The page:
Jane Curtin: Dan, times change and so does the nature of relationships. People
are reluctant to get married these days and looking at divorce statistics, who can
blame them. But the lack of a piece of paper does not necessarily mean a lack
of a total commitment. A woman in this modern-day relationship may well give
up all her personal pursuits, as Michelle Marvin claims she did, to give her full
support to her man's career. And Michelle Marvin is just asking that the courts
recognize that reality. Dan, there's an old saying: "Behind every successful man
there's a woman." A loving, giving, caring woman. But you wouldn't know about
that, Dan, because there's no old saying about what's behind a miserable
SNL’s Weekend Update “Point-
Counter-Point” on Triola
• Dan Aykroyd: Jane, you ignorant slut! Bagged-
out, dried-up, slunken meat like you and Michelle
Triola know the rules. If you want a contract, sign
on the dotted line. Oh, but let's all shed a tear for
poor Michelle Triola. There was only testimony
that she had sexual intercourse over forty times
with another man while living with actor Lee
Marvin. But I suppose that sort of fashionable
promiscuity means nothing to you, Jane, who
hops from bed to bed with the frequency of a
cheap ham radio. But hell hath no fury like a
woman's scorn, and Michelle Triola, like a
screeching, squealing, rapacious swamp sow is
after actor Lee Marvin's last three million dollars.
I guess what you and Michelle are saying is that
when you're on your backs, the meter is running.
Well, please spare us, gals, and tell us the rate's
at the top. Then we can choose which two bit
tarts and bargain basement sluts to shack up
• Rex Rexroth – rich, adulterous, train-lover.
• Freddy Bender – Boring, successful,
attorney who is easily outwitted by Massey
even though Massey did not clerk for a
Supreme Court justice.
• Gus Petch – Every attorney needs a good
private investigator and when Gus Petch
finds an ass, he nails it!
• Judge Marva Munson – Totally
disinterested and disengaged: she’s going
to allow it…
• Heinz The Baron Krauss Von Espy –
steals the movie as the star witness in the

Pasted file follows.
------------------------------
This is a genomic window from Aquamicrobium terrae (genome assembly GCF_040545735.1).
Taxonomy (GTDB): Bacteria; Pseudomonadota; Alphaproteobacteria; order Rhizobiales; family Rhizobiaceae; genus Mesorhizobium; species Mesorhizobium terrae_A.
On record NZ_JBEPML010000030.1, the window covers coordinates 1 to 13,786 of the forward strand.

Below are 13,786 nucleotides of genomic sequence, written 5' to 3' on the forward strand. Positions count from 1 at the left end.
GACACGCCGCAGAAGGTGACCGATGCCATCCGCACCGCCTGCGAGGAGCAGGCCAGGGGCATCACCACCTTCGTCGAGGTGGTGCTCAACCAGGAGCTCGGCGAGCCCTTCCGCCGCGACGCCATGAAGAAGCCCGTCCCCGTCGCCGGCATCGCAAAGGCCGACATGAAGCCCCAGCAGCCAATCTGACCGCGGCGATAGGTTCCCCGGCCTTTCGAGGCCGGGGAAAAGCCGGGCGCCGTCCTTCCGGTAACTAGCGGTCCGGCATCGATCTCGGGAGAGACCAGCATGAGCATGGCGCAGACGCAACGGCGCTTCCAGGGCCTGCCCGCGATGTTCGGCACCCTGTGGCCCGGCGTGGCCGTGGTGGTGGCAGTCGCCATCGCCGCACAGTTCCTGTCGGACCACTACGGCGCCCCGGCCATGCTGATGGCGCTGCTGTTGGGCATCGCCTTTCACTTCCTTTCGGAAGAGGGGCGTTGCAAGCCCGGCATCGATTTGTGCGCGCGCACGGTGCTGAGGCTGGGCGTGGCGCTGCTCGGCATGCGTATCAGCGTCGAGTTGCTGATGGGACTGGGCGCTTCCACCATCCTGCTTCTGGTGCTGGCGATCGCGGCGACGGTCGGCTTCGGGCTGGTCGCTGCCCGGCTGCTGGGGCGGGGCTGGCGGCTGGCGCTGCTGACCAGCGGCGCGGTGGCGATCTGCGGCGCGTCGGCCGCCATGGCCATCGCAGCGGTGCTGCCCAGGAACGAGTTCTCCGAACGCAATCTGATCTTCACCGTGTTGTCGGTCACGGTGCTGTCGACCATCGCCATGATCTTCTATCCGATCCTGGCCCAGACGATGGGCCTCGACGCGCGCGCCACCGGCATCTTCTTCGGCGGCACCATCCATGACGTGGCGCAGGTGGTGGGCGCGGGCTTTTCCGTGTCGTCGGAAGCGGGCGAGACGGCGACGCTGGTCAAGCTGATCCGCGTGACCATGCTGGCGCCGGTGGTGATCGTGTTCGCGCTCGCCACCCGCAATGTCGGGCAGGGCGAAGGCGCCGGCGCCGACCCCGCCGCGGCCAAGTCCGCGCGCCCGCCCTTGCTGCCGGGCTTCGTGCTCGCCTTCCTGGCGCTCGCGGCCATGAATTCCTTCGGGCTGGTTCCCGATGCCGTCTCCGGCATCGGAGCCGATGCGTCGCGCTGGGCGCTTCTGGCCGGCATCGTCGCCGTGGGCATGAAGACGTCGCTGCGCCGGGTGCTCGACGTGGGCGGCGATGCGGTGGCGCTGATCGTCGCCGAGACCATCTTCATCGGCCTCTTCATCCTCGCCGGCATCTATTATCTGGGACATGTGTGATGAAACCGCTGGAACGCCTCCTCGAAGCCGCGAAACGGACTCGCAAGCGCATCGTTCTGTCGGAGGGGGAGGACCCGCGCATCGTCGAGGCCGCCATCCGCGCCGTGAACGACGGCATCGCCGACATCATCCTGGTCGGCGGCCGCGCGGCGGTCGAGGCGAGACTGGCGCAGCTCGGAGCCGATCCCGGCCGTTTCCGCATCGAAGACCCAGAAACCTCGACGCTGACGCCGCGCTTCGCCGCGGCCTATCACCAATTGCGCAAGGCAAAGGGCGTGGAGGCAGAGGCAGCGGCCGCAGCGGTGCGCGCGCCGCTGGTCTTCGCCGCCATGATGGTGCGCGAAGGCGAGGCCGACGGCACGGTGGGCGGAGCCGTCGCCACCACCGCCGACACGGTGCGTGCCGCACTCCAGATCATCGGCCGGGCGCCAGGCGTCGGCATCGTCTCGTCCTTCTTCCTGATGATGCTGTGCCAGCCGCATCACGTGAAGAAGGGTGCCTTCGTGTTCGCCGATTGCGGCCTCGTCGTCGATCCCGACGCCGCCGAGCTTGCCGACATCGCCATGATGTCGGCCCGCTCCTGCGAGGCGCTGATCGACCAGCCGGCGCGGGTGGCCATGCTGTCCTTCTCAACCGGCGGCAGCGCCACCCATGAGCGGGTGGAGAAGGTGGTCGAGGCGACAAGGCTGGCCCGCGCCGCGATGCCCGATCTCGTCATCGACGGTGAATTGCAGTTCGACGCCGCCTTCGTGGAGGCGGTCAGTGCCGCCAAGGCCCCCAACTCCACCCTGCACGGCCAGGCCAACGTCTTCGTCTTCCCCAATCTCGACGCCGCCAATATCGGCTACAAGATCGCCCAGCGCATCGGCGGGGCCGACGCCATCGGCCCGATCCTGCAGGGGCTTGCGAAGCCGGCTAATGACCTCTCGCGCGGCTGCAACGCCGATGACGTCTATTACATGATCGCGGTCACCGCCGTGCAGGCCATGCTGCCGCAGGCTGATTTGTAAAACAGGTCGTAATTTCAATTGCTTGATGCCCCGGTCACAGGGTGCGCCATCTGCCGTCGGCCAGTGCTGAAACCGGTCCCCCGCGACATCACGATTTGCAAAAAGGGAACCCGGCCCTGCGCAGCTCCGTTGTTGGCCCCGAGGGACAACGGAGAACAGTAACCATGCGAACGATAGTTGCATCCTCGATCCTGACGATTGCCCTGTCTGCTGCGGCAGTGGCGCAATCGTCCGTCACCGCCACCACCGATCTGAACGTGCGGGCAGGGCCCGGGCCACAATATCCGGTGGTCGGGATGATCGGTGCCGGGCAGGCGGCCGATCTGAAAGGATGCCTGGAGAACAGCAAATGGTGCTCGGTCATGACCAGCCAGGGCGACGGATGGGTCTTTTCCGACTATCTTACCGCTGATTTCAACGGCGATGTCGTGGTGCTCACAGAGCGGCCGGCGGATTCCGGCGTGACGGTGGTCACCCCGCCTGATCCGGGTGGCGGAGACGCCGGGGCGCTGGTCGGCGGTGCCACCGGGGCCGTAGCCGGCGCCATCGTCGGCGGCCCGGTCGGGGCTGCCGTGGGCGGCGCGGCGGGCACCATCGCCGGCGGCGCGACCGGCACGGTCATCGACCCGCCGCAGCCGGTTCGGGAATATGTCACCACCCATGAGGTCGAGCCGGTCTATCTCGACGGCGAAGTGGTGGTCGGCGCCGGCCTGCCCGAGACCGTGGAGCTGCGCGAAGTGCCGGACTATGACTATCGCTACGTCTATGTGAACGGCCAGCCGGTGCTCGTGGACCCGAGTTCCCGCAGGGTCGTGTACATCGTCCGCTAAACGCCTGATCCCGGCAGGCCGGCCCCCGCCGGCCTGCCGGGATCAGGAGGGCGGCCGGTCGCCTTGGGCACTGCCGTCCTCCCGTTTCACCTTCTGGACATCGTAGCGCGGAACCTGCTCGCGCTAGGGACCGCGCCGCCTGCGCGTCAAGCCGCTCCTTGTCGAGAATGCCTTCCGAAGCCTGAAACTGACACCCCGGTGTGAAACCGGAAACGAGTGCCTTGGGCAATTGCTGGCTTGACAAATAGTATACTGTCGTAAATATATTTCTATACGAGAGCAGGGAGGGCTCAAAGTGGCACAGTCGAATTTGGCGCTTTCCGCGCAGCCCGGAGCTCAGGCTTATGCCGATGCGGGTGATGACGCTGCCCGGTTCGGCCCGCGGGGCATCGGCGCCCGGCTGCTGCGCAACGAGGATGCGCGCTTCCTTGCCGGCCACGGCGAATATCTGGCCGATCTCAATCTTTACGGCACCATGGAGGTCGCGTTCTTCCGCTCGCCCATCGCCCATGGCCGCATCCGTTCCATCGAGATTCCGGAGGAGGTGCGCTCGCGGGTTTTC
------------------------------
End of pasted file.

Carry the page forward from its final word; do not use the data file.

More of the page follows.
• Howard D. Doyle – Tight End, Texas
• Wheezy Joe – His asthma ultimately does
• Massey is similar to film noir’s morally ambiguous
protagonists – he knows better than to fall in love with
the femme fatale yet he cannot help it and we know
better than to fall for the “wrong” ones yet we do it too..
• Love an marriage is portrayed as the highly commercial
business it has become in our postmodern world:
– from the garish wedding of John D. Doyle and Marilyn where you
bring a berry spoon for a gift to kitschy-kilt Vegas nuptials with
– from prenups to divorces;
– from fancy suits, teeth-whitening procedures, and Beverly Hills
offices to mansions, chiseled gardeners, and botox injections.
• The film portrays fault-divorce and women benefiting
financially from quickie marriages. Yet for 40 years, no-
fault divorce and community property have nullified fault-
finding and minimized the adversarialism depicted in the
picture in the vast majority of divorce cases.
• Still, in situations involving one party as the breadwinner
and the other as the homemaker, division of assets is not
so clear—particularly when big money is at stake.
• Even though judges have long split marital estates equally
in working-class and middle-class divorces, at the time of
this film, that result was virtually unheard of in mega-
• For example, in 1997, Lorna Wendt, the ex-wife of a
former General Electric executive, made headlines
merely by asking a Connecticut judge for half of Gary
Wendt’s $100 million fortune. Though they were high-
school sweethearts and married for 32 years she was
the homemaker while he was the breadwinner. Lorna
Wendt testified at the trial that her contributions to the
marriage were as valuable as the paycheck her